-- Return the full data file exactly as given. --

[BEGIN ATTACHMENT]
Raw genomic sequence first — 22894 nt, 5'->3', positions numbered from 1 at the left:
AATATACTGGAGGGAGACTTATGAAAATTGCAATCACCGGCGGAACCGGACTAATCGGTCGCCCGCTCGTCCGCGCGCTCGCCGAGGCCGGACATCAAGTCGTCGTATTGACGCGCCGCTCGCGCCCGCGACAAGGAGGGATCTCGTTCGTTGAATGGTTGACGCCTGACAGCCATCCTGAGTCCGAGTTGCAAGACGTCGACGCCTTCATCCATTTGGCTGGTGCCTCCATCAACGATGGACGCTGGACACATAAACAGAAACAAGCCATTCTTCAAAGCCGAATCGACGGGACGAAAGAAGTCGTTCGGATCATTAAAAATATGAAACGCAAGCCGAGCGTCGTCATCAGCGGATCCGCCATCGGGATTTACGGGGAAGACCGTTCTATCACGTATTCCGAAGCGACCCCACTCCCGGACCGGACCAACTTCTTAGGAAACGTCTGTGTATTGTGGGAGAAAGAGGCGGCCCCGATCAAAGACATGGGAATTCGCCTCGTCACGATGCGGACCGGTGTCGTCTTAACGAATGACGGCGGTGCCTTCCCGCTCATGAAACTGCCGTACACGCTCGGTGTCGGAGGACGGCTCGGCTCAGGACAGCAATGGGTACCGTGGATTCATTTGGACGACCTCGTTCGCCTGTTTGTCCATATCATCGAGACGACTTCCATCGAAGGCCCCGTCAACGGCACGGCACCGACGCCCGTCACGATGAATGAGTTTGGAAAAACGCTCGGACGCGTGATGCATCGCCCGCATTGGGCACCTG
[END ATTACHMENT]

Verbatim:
Raw genomic sequence first — 22894 nt, 5'->3', positions numbered from 1 at the left:
AATATACTGGAGGGAGACTTATGAAAATTGCAATCACCGGCGGAACCGGACTAATCGGTCGCCCGCTCGTCCGCGCGCTCGCCGAGGCCGGACATCAAGTCGTCGTATTGACGCGCCGCTCGCGCCCGCGACAAGGAGGGATCTCGTTCGTTGAATGGTTGACGCCTGACAGCCATCCTGAGTCCGAGTTGCAAGACGTCGACGCCTTCATCCATTTGGCTGGTGCCTCCATCAACGATGGACGCTGGACACATAAACAGAAACAAGCCATTCTTCAAAGCCGAATCGACGGGACGAAAGAAGTCGTTCGGATCATTAAAAATATGAAACGCAAGCCGAGCGTCGTCATCAGCGGATCCGCCATCGGGATTTACGGGGAAGACCGTTCTATCACGTATTCCGAAGCGACCCCACTCCCGGACCGGACCAACTTCTTAGGAAACGTCTGTGTATTGTGGGAGAAAGAGGCGGCCCCGATCAAAGACATGGGAATTCGCCTCGTCACGATGCGGACCGGTGTCGTCTTAACGAATGACGGCGGTGCCTTCCCGCTCATGAAACTGCCGTACACGCTCGGTGTCGGAGGACGGCTCGGCTCAGGACAGCAATGGGTACCGTGGATTCATTTGGACGACCTCGTTCGCCTGTTTGTCCATATCATCGAGACGACTTCCATCGAAGGCCCCGTCAACGGCACGGCACCGACGCCCGTCACGATGAATGAGTTTGGAAAAACGCTCGGACGCGTGATGCATCGCCCGCATTGGGCACCTG